The first decade of Edward’s reign was fraught with troubles. His impulsive marriage in 1465 to Elizabeth Woodville, a Lancastrian, upset the balance of power among the peerage and alienated many of his followers. A revolt led by Richard Neville, the Earl of Warwick, and Edward’s own brother, George Plantagenet, Duke of Clarence, forced brothers Edward and Richard to flee to the continent in October 1470. On March 14 of the following year, Edward returned to retake the crown. With Richard by his side, Edward embarked on a two-month campaign in which he crushed the Lancastrians under Warwick.

Henry Tudor, the Earl of Richmond, was the last surviving heir to the Lancastrian throne.
Henry Tudor, the Earl of Richmond, was the last surviving heir to the Lancastrian throne.

King Edward’s Unexpected Death Sparks a Battle for the Throne

The young Duke of Gloucester, then 18 years old, performed ably in both battles. At Barnett on April 14, Richard drove back Warwick’s left flank, while at Tewkesbury on May 4 he held firm when the enemy launched a surprise flank attack. Barnett and Tewkesbury resulted in the deaths of Warwick and Edward of Lancaster, the Prince of Wales, respectively. For his fierce loyalty to his brother, Gloucester was handsomely rewarded. Already warden of the West Marches near Scotland, he was made Warden of the Middle and East Marches as well. On top of this, he was appointed to serve as the Constable of England. His power base was second only to his brother Edward IV.

Edward IV’s untimely death on April 9, 1483, sparked a fierce struggle for control of the throne. The king’s successor was his 12-year-old son, Edward, Prince of Wales. The new sovereign’s protector, as designated in his father’s will, was Gloucester. Away from London, both the prince and his uncle learned of Edward’s death five days later and set out immediately for London. Gloucester was suspicious of Queen Elizabeth, whose family, the Woodvilles, had increased their power and control during her husband’s 12-year reign. Fearing a Woodville-dominated monarchy in which he might be cast aside, imprisoned, or killed, Richard took swift action. Intercepting Edward V en route to London in late April, Gloucester had the young king and the trio of nobles accompanying him arrested and imprisoned. The queen took sanctuary at Westminster with her younger son, Richard Plantagenet, and her daughters. When Gloucester arrived in London on May 4, he had his young captive transferred to the Tower of London and pushed back the king’s scheduled coronation to June 22.

At some point in early June, Richard made up his mind to seize the throne. He launched a second round of arrests on June 13 during a meeting of the Royal Council in the Tower. William, Lord Hastings, the most trusted advisor of Edward IV and an ardent supporter of his young successor, was charged with plotting against the protector and summarily executed. Following this unseemly episode, Edward V’s coronation was delayed again, this time until November 9. This gave Gloucester time to build a case for usurping the throne. He enlisted clergymen sympathetic to him to declare that Edward IV’s marriage to Elizabeth Woodville was invalid because the king had entered into a marriage agreement with another woman before his marriage to the queen. As a result, the clergy maintained, the two princes were illegitimate and Gloucester was the rightful heir to the throne. Nine-year-old Richard joined his brother in the Tower of London.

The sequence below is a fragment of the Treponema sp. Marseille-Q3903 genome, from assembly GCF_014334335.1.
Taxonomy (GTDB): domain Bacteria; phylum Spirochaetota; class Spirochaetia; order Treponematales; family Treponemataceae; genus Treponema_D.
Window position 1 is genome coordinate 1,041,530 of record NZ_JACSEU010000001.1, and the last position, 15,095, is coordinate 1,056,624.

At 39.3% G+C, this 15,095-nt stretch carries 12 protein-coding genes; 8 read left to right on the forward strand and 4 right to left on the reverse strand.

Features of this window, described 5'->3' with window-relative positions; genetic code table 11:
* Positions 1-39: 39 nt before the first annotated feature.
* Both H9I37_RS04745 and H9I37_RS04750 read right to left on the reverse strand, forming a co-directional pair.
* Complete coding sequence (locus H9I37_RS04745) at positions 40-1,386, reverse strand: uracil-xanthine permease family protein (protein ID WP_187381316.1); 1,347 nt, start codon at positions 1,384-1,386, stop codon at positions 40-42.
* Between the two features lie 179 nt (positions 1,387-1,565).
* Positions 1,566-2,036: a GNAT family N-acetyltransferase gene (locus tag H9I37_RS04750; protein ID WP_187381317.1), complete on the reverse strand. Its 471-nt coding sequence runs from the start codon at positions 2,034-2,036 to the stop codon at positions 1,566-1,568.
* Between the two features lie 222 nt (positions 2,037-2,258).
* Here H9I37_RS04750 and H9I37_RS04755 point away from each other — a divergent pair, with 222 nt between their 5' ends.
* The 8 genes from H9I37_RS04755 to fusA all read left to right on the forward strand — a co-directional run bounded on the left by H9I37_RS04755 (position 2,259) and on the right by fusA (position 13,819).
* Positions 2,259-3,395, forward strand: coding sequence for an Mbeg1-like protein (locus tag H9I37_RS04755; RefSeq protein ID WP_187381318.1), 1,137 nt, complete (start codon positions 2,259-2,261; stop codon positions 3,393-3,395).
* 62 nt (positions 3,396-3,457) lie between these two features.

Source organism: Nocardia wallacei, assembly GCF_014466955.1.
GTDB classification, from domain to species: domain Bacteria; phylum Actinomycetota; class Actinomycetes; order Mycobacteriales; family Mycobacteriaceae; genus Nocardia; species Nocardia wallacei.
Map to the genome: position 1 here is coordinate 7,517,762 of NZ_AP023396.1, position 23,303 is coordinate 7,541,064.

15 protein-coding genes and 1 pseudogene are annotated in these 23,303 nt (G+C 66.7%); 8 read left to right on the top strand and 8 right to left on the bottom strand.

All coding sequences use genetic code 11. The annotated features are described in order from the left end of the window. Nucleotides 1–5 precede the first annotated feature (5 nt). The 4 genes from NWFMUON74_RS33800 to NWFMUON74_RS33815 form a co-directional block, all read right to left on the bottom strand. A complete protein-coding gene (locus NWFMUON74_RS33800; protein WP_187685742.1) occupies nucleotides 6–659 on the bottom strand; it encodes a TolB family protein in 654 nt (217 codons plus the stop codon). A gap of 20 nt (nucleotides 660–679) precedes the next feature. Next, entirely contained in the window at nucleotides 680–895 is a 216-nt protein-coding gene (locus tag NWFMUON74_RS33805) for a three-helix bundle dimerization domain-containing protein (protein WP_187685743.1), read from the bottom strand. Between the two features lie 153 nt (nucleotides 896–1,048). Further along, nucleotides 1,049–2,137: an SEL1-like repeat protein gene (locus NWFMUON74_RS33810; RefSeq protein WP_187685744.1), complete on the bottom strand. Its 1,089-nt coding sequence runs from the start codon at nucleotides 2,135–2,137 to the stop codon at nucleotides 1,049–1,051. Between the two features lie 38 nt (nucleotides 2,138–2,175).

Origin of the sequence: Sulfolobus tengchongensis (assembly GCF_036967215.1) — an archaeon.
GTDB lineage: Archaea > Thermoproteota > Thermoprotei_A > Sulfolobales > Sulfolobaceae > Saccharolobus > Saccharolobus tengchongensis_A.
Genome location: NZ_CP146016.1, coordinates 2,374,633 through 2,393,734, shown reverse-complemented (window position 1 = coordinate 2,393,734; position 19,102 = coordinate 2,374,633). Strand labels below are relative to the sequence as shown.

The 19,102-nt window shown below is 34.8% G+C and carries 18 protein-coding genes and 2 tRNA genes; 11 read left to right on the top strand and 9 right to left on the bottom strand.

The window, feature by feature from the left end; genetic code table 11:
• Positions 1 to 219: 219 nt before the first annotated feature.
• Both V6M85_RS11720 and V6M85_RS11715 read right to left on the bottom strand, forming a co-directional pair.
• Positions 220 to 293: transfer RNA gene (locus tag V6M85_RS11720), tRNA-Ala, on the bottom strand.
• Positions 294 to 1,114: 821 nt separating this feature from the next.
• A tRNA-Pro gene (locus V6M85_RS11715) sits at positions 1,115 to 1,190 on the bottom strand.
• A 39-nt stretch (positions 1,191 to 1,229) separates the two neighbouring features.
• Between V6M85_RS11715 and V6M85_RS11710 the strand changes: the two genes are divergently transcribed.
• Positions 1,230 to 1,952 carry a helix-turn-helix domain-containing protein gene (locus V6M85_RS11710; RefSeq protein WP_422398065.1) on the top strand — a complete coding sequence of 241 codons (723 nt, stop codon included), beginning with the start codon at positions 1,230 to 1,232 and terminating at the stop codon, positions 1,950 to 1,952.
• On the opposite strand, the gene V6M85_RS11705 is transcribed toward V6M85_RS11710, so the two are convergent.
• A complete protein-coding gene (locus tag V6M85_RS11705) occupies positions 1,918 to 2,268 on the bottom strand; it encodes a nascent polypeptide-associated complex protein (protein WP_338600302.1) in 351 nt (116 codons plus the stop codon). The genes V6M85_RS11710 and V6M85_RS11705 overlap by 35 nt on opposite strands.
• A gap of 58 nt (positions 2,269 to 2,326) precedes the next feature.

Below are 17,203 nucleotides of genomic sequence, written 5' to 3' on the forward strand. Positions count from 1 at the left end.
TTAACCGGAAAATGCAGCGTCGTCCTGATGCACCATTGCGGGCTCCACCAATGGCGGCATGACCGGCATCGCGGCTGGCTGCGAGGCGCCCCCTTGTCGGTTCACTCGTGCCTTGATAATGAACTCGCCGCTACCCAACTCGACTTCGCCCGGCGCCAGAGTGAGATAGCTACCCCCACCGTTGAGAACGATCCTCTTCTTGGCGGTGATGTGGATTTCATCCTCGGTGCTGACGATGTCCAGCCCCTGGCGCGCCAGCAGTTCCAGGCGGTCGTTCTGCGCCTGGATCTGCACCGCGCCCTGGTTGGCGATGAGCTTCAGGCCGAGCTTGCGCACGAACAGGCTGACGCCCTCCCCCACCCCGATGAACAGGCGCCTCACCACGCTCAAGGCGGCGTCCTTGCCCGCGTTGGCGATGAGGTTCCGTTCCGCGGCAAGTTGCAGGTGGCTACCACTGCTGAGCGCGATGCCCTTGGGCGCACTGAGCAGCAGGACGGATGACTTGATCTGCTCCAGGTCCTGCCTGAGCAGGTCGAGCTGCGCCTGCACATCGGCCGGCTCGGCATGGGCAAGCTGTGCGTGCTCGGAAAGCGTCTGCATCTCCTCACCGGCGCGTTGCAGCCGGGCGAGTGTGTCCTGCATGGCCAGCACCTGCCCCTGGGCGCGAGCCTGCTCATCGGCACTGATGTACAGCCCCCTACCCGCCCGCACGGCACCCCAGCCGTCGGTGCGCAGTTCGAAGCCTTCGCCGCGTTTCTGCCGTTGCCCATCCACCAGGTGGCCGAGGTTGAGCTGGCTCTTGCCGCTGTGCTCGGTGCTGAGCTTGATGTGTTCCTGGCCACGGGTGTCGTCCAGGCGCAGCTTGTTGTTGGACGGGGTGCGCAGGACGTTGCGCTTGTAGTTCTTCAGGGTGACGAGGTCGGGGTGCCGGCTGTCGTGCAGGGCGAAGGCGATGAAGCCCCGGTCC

Richard’s cause was further championed by Humphrey Stafford, Duke of Buckingham, who asserted Richard’s right to the throne and called upon the nobility assembled in London to draw up a petition asking the protector to take the crown for himself. On June 26 the signed petition was delivered to Gloucester, who was subsequently crowned King Richard III on July 6. Locked in the Tower, the princes were never seen in public again. At some point that summer they were murdered by someone loyal to Richard. (It is not clear whether Richard himself had a direct hand in their deaths, although he certainly condoned them.) Whatever his actual guilt or innocence, Richard had gained the throne, but in so doing he had sown the seeds of discord. By late 1483, the populace realized that the princes were dead and that the new king was somehow responsible for the crime.

The Woodvilles soon recovered enough to propose a marriage between Elizabeth of York, the daughter of Edward IV and Elizabeth Woodville, to Henry Tudor, the Earl of Richmond and the only surviving heir of the House of Lancaster. Henry’s claim to the throne traced back through his mother’s family, the Beauforts, a branch of the House of Lancaster, by virtue of Catherine Swynford’s relationship with John of Gaunt, the Duke of Lancaster, who was Edward III’s third son. Henry’s mother, Margaret Beaufort, married Edmund Tudor and gave birth to Henry in 1457 shortly after his father died of natural causes. During the unrest that followed, 14-year-old Henry was rushed to safety on the continent by his uncle, Jasper Tudor, to avoid imprisonment or death when Edward IV was restored to the throne in 1471. For the past 12 years, he and his uncle had been living in obscurity under the protection of Duke Francis of Brittany. Events moved swiftly for Henry, then in his mid-twenties, when Edward IV died in 1483. He was encouraged to claim the throne both by his strong-willed mother as well as by Henry IV’s widow, Elizabeth Woodville.